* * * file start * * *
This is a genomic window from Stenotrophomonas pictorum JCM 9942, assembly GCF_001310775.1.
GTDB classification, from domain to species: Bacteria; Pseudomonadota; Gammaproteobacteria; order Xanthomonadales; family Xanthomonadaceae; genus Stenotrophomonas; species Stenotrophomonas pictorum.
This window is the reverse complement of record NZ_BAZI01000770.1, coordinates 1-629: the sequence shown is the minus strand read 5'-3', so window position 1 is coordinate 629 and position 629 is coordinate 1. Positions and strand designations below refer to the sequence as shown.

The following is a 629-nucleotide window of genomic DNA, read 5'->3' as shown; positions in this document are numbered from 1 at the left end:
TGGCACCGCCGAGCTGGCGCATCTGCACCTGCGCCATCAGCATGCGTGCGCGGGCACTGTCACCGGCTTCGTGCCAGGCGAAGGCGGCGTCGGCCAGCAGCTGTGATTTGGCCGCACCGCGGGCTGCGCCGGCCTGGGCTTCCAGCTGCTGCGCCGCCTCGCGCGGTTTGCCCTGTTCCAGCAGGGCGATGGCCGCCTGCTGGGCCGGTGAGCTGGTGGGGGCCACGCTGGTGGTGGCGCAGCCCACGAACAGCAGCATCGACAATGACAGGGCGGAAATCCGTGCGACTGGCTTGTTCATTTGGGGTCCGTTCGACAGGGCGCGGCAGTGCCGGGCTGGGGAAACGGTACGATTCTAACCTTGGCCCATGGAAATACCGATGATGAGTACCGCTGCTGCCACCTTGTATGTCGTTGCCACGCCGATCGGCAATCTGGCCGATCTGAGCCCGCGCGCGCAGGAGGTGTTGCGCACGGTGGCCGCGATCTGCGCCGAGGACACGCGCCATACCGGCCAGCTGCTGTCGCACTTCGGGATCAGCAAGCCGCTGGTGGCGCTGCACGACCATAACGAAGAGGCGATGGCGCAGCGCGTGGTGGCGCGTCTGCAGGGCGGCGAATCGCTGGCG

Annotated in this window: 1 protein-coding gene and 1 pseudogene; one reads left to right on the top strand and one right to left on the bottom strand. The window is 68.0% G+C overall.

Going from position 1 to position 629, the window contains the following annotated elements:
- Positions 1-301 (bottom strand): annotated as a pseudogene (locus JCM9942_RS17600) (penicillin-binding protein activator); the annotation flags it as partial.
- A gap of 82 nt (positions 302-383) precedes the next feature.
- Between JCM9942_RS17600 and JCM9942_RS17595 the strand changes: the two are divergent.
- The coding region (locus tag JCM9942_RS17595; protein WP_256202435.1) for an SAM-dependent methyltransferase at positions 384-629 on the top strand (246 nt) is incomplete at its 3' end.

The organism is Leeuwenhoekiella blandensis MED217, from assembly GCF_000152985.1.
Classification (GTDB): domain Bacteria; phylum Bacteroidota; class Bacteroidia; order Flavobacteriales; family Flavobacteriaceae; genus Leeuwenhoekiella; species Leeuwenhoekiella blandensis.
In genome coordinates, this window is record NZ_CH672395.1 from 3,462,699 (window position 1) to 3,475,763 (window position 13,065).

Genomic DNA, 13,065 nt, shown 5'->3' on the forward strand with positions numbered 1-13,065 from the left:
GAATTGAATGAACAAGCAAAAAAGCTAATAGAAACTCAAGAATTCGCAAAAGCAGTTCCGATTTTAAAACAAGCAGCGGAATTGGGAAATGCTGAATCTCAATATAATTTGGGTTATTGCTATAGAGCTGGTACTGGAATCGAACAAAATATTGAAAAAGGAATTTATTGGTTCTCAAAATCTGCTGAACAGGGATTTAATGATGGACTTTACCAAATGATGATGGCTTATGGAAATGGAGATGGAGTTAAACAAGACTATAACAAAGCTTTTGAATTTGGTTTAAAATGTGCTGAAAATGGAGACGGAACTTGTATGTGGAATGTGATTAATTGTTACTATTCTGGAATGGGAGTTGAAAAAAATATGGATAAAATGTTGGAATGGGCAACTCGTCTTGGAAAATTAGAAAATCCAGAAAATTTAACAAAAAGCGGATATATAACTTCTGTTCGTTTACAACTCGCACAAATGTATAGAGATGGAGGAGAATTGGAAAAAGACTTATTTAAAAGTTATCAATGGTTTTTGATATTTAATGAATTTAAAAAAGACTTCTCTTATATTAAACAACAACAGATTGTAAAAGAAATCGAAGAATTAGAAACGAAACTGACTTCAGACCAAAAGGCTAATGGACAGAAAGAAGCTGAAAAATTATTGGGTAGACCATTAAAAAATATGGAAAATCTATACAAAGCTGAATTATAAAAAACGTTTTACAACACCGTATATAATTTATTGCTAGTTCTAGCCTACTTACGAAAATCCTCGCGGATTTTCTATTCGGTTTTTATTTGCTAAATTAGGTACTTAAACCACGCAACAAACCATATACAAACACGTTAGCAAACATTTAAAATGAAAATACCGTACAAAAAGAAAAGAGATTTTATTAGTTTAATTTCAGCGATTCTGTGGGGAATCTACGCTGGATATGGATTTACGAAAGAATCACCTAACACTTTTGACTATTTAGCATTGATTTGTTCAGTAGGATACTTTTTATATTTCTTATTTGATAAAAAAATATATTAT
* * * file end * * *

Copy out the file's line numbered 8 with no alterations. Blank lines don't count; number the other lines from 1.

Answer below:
- Positions 1-301 (bottom strand): annotated as a pseudogene (locus JCM9942_RS17600) (penicillin-binding protein activator); the annotation flags it as partial.